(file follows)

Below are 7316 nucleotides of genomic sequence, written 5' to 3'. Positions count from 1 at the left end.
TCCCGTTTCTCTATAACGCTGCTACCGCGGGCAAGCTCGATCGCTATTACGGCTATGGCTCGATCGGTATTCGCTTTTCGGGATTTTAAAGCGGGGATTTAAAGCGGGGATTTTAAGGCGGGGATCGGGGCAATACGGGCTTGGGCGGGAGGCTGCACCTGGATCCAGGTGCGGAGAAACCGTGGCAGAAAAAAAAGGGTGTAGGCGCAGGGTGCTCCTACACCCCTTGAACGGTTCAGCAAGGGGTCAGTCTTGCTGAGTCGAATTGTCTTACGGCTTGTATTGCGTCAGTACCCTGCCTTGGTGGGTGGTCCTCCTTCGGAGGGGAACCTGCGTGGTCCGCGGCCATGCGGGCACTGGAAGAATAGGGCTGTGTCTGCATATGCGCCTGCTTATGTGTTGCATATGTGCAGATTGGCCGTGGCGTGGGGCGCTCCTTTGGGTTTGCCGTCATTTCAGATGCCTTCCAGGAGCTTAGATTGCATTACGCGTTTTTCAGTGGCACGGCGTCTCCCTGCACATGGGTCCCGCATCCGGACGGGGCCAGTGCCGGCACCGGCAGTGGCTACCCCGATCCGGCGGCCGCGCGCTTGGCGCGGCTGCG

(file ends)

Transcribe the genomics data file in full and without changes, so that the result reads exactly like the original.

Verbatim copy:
Below are 7316 nucleotides of genomic sequence, written 5' to 3'. Positions count from 1 at the left end.
TCCCGTTTCTCTATAACGCTGCTACCGCGGGCAAGCTCGATCGCTATTACGGCTATGGCTCGATCGGTATTCGCTTTTCGGGATTTTAAAGCGGGGATTTAAAGCGGGGATTTTAAGGCGGGGATCGGGGCAATACGGGCTTGGGCGGGAGGCTGCACCTGGATCCAGGTGCGGAGAAACCGTGGCAGAAAAAAAAGGGTGTAGGCGCAGGGTGCTCCTACACCCCTTGAACGGTTCAGCAAGGGGTCAGTCTTGCTGAGTCGAATTGTCTTACGGCTTGTATTGCGTCAGTACCCTGCCTTGGTGGGTGGTCCTCCTTCGGAGGGGAACCTGCGTGGTCCGCGGCCATGCGGGCACTGGAAGAATAGGGCTGTGTCTGCATATGCGCCTGCTTATGTGTTGCATATGTGCAGATTGGCCGTGGCGTGGGGCGCTCCTTTGGGTTTGCCGTCATTTCAGATGCCTTCCAGGAGCTTAGATTGCATTACGCGTTTTTCAGTGGCACGGCGTCTCCCTGCACATGGGTCCCGCATCCGGACGGGGCCAGTGCCGGCACCGGCAGTGGCTACCCCGATCCGGCGGCCGCGCGCTTGGCGCGGCTGCG